Sunday, March 06, 2005

The Shallow End of the Pool

I've tried not to become fixated, and I know it's shallow of me. But I have to confess: my daughter's hair is driving me crazy.

It's a hair-product manufacturer's dream: poker straight, wispy, fly-away, ultra-fine. No barrette known to humankind can stay affixed; ponytail holders lose their grip within a few minutes.

Not helping matters, of course, is the fact that Allison seems determined that her hair be unadorned. After voicing her extreme displeasure over the silly beauty routine of hair-combing, within 2 minutes she pulls out any hair accouterment that I've struggled to put in place.

Then we have the bangs dilemma. Keep cutting them, perpetuating a cycle of trims that I am not steady-handed enough to perform myself? Or allow them to grow out, thus embarking upon an aesthetically awkward voyage? Right now, she has bangs. But they're getting a little scraggly again....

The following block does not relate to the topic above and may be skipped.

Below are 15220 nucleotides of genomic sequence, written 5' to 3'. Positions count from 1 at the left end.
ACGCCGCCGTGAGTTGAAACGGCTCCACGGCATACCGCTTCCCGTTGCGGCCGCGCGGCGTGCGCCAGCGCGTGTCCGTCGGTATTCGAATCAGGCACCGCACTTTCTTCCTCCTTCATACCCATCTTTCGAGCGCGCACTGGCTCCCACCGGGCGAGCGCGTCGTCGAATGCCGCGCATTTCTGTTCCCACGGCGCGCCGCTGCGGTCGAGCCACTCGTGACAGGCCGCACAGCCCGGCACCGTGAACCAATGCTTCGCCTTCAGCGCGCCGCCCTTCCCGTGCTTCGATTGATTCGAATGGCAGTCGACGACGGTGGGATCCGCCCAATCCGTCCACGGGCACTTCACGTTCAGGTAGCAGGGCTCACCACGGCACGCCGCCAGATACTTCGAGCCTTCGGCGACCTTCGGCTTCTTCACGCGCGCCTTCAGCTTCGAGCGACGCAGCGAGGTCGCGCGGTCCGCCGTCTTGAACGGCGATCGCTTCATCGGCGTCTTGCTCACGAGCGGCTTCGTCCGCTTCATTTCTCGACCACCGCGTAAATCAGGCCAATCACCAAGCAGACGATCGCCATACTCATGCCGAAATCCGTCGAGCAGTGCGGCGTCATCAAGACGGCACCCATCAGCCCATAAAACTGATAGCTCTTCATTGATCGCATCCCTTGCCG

I'm not sure why I am obsessing over this. Part of the reason may be my own deep-seated insecurity about my own hair, which is thick and curly, and, given the right atmospheric mix, has been known to make me look like Rosanna Rosannadanna. I don't want Allie to be as self-conscious about her hair as I am about mine. Part of me thinks that by finding just the right haircut for her, just the right set of barrettes or hairbands, I'll put her on the path toward self-acceptance. This sounds an awful lot like my 14-year-old self, who truly believed that the right makeup would land me popularity and the boyfriend of my dreams.

I really do need to get a grip. Allison is, in fact, just 17 months old, and chances are good that her hair will change texture or color as she grows up. And even if they don’t, that's okay, too. The last thing I want to do is externalize my own insecurities and make her feel that she is anything less than beautiful.